One very useful suggestion is to include representatives of municipal and other elected governments in the negotiation processes for future treaties. The Union of British Columbia Municipalities has established a list of five principles. I think it makes sense because the local bodies have special expertise in relation to local water and power supply, as well as property title issues, and their expertise can be brought to bear.
I mention all this simply to say that Bill C-9 has been adequately considered and discussed. There have been three years of public consultation. It was open at all times to the parliamentary committee, if it wished, which is an all party committee. It has a single member majority on the government side. The opposition had only to ask for more detailed hearings. There was a strange silence in some areas of the opposition over those three or four years when jurisdiction could have been exercised in relation to the treaty.
I found this again in relation to a matter to which we gave some attention, Bill C-49, the native lands administration bill. It was reported by the committee with only one minor amendment, which had the unanimous endorsement of the committee. It was only at the last minute that we realized there were problems that should be addressed. With the co-operation of members of the House and the Senate, both Conservative and government members of the Senate, changes were made to Bill C-49, the native lands administration bill, which incorporated the principles of due process and similar guarantees that are certainly part of the federal enabling law in relation to the Nisga'a treaty.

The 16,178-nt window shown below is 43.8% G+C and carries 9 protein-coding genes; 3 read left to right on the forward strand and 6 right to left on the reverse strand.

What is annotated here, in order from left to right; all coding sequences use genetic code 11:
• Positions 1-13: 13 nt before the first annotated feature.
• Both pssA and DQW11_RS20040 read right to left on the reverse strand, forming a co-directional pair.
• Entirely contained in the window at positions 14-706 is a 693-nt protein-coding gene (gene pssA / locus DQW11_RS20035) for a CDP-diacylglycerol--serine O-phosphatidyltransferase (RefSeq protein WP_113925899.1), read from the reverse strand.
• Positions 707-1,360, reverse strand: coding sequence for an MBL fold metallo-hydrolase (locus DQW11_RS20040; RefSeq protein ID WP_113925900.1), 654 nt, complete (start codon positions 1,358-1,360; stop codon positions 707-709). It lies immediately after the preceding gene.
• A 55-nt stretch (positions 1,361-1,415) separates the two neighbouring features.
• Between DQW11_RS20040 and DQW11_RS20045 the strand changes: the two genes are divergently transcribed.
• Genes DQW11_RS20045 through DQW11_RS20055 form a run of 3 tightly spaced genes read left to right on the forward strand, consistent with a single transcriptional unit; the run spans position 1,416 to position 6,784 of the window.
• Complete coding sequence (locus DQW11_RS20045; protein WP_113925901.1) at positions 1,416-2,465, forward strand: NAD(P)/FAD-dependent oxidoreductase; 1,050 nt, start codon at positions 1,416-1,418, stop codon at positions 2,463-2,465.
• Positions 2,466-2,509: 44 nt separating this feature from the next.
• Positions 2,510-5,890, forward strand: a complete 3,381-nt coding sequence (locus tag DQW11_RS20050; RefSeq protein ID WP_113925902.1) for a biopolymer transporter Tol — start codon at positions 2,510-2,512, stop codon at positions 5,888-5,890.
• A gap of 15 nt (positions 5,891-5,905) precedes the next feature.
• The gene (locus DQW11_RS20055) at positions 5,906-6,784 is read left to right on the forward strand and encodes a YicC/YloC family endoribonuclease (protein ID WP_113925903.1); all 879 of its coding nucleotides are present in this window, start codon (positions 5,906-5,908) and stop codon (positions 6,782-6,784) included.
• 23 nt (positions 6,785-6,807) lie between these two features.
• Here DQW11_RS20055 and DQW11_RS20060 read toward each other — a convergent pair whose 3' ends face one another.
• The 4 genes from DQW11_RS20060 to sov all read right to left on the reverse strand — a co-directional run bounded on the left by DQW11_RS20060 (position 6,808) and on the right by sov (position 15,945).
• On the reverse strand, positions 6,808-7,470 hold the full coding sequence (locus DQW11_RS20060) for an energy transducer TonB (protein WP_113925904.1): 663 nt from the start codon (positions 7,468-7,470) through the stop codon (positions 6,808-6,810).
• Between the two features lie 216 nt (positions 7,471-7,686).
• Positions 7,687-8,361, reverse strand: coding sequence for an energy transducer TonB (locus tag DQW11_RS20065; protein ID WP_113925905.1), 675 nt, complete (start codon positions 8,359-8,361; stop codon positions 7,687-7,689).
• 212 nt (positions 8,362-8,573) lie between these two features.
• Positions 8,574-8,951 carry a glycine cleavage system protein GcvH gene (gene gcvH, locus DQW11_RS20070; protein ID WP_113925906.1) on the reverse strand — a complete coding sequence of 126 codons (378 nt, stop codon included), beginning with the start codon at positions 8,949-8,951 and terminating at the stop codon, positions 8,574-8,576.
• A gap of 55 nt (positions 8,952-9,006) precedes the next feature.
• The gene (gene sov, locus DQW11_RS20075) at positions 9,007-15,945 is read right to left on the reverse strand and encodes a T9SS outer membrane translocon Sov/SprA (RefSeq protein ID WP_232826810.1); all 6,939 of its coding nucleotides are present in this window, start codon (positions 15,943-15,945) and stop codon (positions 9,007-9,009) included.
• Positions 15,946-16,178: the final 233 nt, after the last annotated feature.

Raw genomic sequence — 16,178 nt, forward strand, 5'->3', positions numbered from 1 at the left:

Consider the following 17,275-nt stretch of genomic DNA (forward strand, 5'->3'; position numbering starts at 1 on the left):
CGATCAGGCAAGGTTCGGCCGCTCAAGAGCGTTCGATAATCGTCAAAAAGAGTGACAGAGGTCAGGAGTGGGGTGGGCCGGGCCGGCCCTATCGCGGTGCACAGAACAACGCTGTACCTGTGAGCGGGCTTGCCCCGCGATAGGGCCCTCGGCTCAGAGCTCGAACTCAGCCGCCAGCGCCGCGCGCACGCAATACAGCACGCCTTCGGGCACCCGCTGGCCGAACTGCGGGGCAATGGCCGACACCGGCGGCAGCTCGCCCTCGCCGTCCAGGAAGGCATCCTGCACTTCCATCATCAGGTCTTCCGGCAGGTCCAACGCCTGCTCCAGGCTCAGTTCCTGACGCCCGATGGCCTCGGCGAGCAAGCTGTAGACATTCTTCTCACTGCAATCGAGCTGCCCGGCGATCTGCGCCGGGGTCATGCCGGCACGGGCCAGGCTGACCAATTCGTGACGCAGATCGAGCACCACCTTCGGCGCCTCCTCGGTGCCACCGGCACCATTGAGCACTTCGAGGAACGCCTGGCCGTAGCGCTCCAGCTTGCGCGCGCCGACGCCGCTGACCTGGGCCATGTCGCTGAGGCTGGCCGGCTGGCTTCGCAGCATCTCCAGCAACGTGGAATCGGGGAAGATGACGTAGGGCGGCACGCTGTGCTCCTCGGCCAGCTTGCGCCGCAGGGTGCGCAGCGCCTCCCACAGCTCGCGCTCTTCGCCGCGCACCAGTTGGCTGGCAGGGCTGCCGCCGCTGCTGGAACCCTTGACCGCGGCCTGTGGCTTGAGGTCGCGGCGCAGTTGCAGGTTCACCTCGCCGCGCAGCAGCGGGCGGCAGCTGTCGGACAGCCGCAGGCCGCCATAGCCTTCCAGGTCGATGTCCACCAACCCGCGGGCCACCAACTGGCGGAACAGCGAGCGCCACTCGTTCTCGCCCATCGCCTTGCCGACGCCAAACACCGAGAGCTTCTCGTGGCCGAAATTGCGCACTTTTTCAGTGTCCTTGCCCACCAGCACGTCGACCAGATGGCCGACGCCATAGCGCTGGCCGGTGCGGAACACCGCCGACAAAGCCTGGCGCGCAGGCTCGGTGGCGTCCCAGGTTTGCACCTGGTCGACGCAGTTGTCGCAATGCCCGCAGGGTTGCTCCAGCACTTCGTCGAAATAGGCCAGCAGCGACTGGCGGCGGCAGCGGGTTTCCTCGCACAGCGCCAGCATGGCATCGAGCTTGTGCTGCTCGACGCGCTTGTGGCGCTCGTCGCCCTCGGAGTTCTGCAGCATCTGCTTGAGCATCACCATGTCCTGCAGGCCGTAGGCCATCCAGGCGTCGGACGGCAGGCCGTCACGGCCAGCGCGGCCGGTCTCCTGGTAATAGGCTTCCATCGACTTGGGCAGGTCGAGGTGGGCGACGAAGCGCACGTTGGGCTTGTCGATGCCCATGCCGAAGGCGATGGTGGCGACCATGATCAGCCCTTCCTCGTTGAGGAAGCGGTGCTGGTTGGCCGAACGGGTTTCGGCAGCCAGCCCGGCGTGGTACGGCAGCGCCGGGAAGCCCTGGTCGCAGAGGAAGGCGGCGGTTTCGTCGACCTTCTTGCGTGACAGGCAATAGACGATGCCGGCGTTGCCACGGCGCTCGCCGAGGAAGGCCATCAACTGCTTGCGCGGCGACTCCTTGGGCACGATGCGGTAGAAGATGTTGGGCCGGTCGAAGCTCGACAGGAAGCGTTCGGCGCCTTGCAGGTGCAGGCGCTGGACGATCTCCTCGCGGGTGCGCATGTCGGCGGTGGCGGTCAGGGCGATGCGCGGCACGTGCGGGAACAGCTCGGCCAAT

I put out four newsletters to my constituents after the signing of the treaty, perhaps about 6,000 words of detailed legal material, and asked for comments. The comments came back. They were passed on to the minister. The changes the minister of Indian affairs made to the federal enabling law, in the text of the law, were as a result of representations made by constituents.
I think this is participatory democracy in action. I think it is the way to proceed with legislation. It is the best way to ensure that in the run-up to the 50 remaining treaties in British Columbia we can produce agreements without discord. We do not want 19 long summers of discontent in British Columbia. Our economy needs help. There are other matters to attend to. In good will and in good faith I think we can proceed with the further treaties. I recommend adoption of the federal enabling law.